A military strike on Syria could lead to a nuclear catastrophe if a missile were to hit a reactor containing radioactive uranium, a Russian Foreign Ministry spokesman warned. The remark comes as the US continues to push for a military strike on Syria.
"If a warhead, by design or by chance, were to hit the Miniature Neutron Source Reactor (MNSR) near Damascus, the consequences could be catastrophic," Aleksandr Lukashevich said in a Wednesday statement.
Russia’s Foreign Ministry urged the UN International Atomic Energy Agency (IAEA) to complete a risk evaluation as the US continues to seek support for military action. It asked the agency to “react swiftly” and carry out “an analysis of the risks linked to possible American strikes on the MNSR and other facilities in Syria.”
Lukashevich stated that the region could be at risk of “contamination by highly enriched uranium and it would no longer be possible to account for nuclear material, its safety and control.” He added that such material could fall into the wrong hands.
The IAEA said that it is aware of the statement, but it is waiting for a formal request asking the agency to complete a risk evaluation. “We will consider the questions raised if we receive such a request," Reuters quoted an IAEA spokesperson as saying.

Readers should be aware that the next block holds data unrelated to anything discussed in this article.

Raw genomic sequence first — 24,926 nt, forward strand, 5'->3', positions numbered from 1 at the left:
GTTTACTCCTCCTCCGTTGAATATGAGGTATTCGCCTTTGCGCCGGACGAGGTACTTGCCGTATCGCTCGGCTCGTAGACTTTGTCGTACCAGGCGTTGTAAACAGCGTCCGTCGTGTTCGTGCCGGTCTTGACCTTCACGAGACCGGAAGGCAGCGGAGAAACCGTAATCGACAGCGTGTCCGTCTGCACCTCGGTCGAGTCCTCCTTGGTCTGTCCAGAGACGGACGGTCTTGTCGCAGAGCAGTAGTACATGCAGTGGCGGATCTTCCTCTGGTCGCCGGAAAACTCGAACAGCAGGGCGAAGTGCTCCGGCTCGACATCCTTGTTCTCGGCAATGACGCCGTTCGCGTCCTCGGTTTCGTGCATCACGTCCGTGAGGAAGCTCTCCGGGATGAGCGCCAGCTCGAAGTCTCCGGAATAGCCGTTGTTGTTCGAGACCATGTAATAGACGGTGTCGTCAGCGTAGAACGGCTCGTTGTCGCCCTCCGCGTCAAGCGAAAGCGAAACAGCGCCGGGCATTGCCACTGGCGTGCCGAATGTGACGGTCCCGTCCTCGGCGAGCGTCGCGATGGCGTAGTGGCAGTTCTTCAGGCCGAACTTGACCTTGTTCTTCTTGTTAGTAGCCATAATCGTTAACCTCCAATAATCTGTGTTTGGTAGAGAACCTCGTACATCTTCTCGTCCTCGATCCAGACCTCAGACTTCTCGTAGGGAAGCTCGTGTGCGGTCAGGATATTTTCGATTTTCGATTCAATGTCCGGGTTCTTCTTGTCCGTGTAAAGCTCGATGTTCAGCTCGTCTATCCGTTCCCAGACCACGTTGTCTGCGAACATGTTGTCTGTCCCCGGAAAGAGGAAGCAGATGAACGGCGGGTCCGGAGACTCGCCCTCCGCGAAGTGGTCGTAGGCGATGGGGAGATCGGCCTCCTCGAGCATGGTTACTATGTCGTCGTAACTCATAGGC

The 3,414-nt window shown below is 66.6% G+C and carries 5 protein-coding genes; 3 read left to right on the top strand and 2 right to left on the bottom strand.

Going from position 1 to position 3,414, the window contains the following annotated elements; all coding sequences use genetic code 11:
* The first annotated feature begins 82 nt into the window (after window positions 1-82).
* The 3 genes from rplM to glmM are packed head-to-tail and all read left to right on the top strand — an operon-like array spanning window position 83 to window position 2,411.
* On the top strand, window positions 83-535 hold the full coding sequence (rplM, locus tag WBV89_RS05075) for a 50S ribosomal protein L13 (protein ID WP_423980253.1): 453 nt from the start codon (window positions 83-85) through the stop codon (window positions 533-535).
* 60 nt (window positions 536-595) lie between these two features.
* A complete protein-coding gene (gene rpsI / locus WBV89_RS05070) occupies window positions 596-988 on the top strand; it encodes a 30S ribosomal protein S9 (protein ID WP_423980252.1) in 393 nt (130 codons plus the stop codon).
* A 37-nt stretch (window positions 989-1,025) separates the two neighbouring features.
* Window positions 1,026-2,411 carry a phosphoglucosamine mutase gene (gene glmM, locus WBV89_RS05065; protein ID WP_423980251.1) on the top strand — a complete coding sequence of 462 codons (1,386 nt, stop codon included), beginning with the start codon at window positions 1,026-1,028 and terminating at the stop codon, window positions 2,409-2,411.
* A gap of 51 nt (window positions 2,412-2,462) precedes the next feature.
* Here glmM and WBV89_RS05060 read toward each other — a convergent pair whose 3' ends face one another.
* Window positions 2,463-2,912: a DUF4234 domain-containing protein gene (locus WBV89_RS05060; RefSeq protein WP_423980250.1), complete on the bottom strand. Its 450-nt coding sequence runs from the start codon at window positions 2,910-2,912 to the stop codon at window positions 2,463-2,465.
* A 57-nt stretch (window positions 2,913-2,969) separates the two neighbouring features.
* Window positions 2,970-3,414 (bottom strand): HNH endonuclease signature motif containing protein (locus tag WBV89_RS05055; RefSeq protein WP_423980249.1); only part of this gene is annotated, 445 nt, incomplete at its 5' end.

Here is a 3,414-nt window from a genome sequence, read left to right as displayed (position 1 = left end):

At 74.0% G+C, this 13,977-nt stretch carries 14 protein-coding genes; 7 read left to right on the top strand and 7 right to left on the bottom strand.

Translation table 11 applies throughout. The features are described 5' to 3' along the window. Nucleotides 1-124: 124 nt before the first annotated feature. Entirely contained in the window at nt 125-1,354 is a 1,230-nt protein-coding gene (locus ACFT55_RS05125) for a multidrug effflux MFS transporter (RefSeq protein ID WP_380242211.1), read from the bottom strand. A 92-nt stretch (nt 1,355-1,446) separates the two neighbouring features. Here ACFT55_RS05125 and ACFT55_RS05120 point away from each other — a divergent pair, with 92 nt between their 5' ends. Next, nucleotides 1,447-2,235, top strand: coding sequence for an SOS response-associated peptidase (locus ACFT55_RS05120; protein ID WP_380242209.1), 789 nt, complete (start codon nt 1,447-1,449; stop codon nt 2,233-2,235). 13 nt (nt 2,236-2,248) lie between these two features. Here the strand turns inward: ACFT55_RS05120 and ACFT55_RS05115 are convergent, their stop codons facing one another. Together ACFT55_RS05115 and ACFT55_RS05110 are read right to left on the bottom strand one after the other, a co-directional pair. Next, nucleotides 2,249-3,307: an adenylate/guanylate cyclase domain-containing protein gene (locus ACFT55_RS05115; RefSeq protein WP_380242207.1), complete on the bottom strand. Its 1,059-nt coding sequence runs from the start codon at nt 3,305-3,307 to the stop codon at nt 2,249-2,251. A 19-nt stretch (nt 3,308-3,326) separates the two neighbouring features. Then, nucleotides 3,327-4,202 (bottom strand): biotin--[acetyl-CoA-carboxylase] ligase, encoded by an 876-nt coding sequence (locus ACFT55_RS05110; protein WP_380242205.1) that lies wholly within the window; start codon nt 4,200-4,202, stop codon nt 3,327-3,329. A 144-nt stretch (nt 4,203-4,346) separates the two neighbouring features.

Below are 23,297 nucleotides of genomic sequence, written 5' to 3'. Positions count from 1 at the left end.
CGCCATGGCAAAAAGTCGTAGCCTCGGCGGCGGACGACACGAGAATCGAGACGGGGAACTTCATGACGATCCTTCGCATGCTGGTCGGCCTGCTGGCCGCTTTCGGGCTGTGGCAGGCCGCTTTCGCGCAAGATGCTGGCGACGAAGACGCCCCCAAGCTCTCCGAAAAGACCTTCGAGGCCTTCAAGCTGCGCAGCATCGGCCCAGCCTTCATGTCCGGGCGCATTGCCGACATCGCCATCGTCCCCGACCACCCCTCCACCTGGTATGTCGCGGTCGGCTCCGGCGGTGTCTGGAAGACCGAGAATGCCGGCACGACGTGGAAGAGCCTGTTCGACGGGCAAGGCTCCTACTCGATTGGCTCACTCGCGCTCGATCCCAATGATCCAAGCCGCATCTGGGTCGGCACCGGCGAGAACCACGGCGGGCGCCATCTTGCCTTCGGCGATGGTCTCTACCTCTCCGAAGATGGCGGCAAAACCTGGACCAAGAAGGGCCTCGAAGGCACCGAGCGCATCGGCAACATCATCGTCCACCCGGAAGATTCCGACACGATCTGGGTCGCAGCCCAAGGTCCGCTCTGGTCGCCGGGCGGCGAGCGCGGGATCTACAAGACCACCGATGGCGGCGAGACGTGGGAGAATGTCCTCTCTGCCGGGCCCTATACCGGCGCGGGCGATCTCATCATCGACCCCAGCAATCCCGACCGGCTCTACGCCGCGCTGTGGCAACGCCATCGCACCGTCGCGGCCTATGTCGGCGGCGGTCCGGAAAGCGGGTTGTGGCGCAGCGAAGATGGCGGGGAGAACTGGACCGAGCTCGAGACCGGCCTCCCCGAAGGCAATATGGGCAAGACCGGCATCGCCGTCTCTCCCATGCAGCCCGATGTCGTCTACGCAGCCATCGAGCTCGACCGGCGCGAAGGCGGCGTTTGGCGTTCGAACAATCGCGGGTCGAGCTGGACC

The agency said in a report to member states last week that Syria had declared there was a “small amount of nuclear material” at the MNSR, a type of research reactor usually fuelled by highly enriched uranium.
Although this type of a reactor would not contain a lot of nuclear material, it would be enough to cause "a serious local radiation hazard" if the reactor was hit, nuclear expert Mark Hibbs from the Carnegie Endowment for International Peace told Reuters.
The United States Senate Foreign Relations Committee voted on Wednesday to approve President Obama's plan to strike Syria in retaliation against the alleged use of chemical weapons by President Bashar Assad’s regime.
Should Congress move to approve the president’s request, the US could soon initiate a limited strike on Syria.
On the other hand, Moscow needs convincing proof – not rumors – from UN experts that chemical weapons were used in Syria, Russian President Vladimir Putin said in an interview with AP and Channel 1 on Tuesday.
“We believe that at the very least we should wait for the results of the UN inspection commission in Syria,” Putin said. He added that so far there is no information regarding exactly which chemical agent was used in the attack in the Damascus suburb, or who was behind it.